As the last year and decade draws to a close, I shall take time in this final message of the year to bid a short farewell from the Bar to our old Bar Room at the octagon shaped State Courts. As part of the closure, let me do my own retelling of some of the retelling, vivid memories and personal anecdotes shared during Law Society Council’s specially organised farewell lunch at the old Bar Room on 12 December and its aftermath (on social media). This will not take the place of historian Dr Kevin Tan’s chronicle in Fiat Justitia that I commend to you to read. But rather, this serves only to capture a slice of history based on some of the limited sharing that I have been gloriously privileged to glean.
The multifaceted, multigenerational sharing of place and people brought new meaning to the Bar Room to those regaled by the tales for the very first time. They certainly put a smile of remembrance, elevated a mood of nostalgia and stirred evocative feelings for those hearing them for the second or perhaps even the umpteenth time! Call it what you will. A blast from the past or the honouring tribute to the yore of yesteryear. The way we were … as a profession.
The State Courts Bar Room was a place of tradition at the Bar. The knights of the Round Table as they were known became the stuff of legends. It was not only the knights, but others who saw them in word and action, who could vividly recount the gallantry of their jousts in the courtroom. The full list of “King Arthur’s” knights will remain a mystery. I shall let future historians among readers volunteer to memorialize this or take oral history! But one name that surfaced during our special farewell lunch to the old State Courts Bar Room was Leo Fernando, a legend in criminal law in the 1970s and 1980s. As an iconic “criminal barrister”, he and others like him, left an indelible mark on the legacy of law. Gone but not forgotten. Missed but still in our midst.
The Bar Room served as a place of tutelage as well. PLC (now Part B) Advocacy students gathered here for an informal mingling with trainers over lunch in between learning the finer aspects of the art of examination in chief, cross-examination, plea in mitigation and oral submission. As one of the Advo Trainers and Moderators for many years, I witnessed these magical meetings up close and personal. The Bar Examinees were the “children of the profession” comprising not only litigator wannabes but also corporate pupils. Advocacy was not only taught but caught here. The Bar Room was also the setting in which the informal mentoring and training of lawyers took place. It was here that Michael Chia learnt the tricks of the trade on impeaching a witness from Sant Singh SC. In this very precinct, N Sreenivasan SC has shared (on social media) two memorable anecdotes: a criminal case involving a client claiming he was interrogated and a DATA granted by Tan Siong Thye DJ (as he then was). Ask Sreeni about it.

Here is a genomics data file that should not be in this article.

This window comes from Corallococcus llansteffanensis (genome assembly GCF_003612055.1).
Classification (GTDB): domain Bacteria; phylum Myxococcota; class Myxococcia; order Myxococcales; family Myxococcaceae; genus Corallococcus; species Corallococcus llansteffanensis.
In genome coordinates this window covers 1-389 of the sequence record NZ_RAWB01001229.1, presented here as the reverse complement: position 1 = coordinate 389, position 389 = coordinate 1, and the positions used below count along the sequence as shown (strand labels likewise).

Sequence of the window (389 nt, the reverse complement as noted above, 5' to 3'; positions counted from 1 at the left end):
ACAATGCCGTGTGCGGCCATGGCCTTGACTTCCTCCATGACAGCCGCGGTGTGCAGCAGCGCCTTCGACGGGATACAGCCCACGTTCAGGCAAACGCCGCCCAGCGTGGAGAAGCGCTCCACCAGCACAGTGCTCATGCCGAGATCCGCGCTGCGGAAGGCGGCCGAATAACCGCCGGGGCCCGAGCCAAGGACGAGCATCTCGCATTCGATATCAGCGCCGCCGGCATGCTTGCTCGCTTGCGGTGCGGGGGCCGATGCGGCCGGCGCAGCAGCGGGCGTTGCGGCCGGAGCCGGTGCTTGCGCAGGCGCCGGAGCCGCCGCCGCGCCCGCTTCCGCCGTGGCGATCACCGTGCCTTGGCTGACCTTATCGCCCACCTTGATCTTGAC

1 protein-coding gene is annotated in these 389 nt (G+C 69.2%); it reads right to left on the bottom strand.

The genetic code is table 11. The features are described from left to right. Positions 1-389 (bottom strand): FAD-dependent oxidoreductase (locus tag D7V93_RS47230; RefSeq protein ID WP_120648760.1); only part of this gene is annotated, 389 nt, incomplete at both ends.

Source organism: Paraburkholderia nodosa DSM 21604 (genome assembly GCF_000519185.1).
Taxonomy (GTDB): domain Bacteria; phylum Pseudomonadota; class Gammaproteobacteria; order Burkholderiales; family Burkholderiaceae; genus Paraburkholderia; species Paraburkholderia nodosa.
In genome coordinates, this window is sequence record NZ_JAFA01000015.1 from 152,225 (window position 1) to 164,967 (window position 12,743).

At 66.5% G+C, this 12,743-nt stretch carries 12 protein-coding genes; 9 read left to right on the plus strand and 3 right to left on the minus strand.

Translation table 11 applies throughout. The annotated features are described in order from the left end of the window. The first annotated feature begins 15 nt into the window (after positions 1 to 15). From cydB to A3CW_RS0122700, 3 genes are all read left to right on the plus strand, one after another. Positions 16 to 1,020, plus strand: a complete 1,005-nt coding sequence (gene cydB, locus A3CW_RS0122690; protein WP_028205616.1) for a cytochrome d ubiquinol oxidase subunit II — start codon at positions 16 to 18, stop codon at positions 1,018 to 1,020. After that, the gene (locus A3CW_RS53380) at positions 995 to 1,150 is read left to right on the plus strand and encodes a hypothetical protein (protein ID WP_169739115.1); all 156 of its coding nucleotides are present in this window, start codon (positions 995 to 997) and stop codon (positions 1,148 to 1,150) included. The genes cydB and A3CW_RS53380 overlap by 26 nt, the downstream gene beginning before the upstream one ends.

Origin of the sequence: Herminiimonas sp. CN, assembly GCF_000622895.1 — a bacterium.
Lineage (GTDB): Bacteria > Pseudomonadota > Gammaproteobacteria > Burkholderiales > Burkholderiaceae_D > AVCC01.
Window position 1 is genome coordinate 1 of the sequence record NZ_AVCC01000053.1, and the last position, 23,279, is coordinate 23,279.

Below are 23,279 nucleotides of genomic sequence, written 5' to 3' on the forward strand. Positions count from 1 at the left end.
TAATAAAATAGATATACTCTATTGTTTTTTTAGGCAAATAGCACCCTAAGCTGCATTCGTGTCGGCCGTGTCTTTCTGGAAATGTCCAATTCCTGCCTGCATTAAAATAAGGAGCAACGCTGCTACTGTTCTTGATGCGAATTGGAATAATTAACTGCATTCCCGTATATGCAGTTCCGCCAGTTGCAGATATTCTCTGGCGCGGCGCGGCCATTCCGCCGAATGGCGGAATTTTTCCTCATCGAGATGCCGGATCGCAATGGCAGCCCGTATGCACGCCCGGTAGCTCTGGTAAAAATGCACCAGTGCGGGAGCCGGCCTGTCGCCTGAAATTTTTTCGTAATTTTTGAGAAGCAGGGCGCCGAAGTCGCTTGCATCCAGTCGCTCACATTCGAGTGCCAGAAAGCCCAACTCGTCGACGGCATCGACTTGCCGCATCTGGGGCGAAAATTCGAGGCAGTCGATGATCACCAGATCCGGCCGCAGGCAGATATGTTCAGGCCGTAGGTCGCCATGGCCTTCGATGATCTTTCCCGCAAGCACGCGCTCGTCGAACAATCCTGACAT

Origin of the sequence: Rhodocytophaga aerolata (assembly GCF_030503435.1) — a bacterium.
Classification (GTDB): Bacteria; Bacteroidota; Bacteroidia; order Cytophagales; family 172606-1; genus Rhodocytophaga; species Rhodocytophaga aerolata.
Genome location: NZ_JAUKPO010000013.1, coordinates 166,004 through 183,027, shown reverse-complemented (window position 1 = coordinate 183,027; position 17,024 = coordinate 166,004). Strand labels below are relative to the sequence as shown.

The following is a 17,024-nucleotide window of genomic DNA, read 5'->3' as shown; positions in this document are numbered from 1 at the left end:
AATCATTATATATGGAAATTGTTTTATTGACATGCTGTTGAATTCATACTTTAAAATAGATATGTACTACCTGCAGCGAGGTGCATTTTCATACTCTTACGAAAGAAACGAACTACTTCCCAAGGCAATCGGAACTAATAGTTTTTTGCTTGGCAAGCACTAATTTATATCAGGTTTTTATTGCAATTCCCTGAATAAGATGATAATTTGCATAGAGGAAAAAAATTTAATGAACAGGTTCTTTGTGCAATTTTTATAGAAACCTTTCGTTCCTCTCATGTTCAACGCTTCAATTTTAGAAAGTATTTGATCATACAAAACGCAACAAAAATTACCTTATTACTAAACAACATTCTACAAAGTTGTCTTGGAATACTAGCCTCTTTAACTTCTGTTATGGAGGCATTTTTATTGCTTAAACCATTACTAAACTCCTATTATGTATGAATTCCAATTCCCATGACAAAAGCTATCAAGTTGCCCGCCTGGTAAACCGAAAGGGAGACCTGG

In the premises was a place of collegiacy. No Bar to anyone entering the Room. That same spirit should, beyond peradventure, pervade and not perish if we are to be truly inclusive. Senior women lawyers recall a segregated room for ladies at one stage of our history (you have to check in with Sujatha Barghavan on the fuller narrative on this). But, this was still a room without divide in the Bar for both men and women. May it be said, even as Malcolm Tan (former DJ and prosecutor) did, that he felt welcome. Today, it feels like a second home if his face-to-face vignettes in person and on Facebook are anything to go by. Where members of the Bar can let their hair down without letting their guard down confidentiality-wise. In its most sublime moments, the Bar Room proved a safe sanctuary and refuge in between the travails and trials of litigation even if a lawyer felt hemmed in in the courtroom. Remy Choo recorded this as a place to “share war stories, impart inter-generational wisdom (and gossip) …”. Camaraderie and collegiacy at the Bar is the elixir for us all to imbibe for long lasting, lifelong friendships. As invaluable it is, the Bar Room is only one of several avenues to nurture the special spirit even without spirits. There will be others. Maxwell Chambers Suites, Law Society’s present premises has its own aspirations.
It is only befitting to end this piece with a flashback to “once in your life you find him” Arthur who passed on exactly two years to the day that we held our farewell. We said our adieu to him on 12 December 2017. And so our event was held (unbeknownst to us at the time) on the second anniversary of Arthur’s passing. A doubly poignant meaning for attendees. Arthur with his uniquely infused lemon tea was “every lawyer’s friend” and the “King” of his Court. And he inspired older practitioners, old and young, with his reliable, warm and friendly presence helming the State Courts Bar Room. It is always encouraging to see a friendly face receive you especially after a torrid time in court! Arthur’s legacy will live on in the consciousness of the Junior Bar too. Remy Choo remembers: “I’ll always remember, as a newly qualified lawyer, nursing a dozen “langgar” files on CDR day in the Bar Room while Uncle Arthur made his special iced lemon tea for me.”
I know every single one of us, who spent one moment in time in the Bar Room, will have our own unique narratives to relate. May those become cherished memories. These have shaped our lives in the law. And we are the richer for it. It is time to create new memories.
You can take the lawyers out of the Bar Room. But you can never take the spirit of the Bar Room out of the lawyers. May the finest, richest and noblest traditions passed on from generation to generation of members of the Bar carry on into the new year or a new decade in a new room at the new State Courts.
Happy New Year!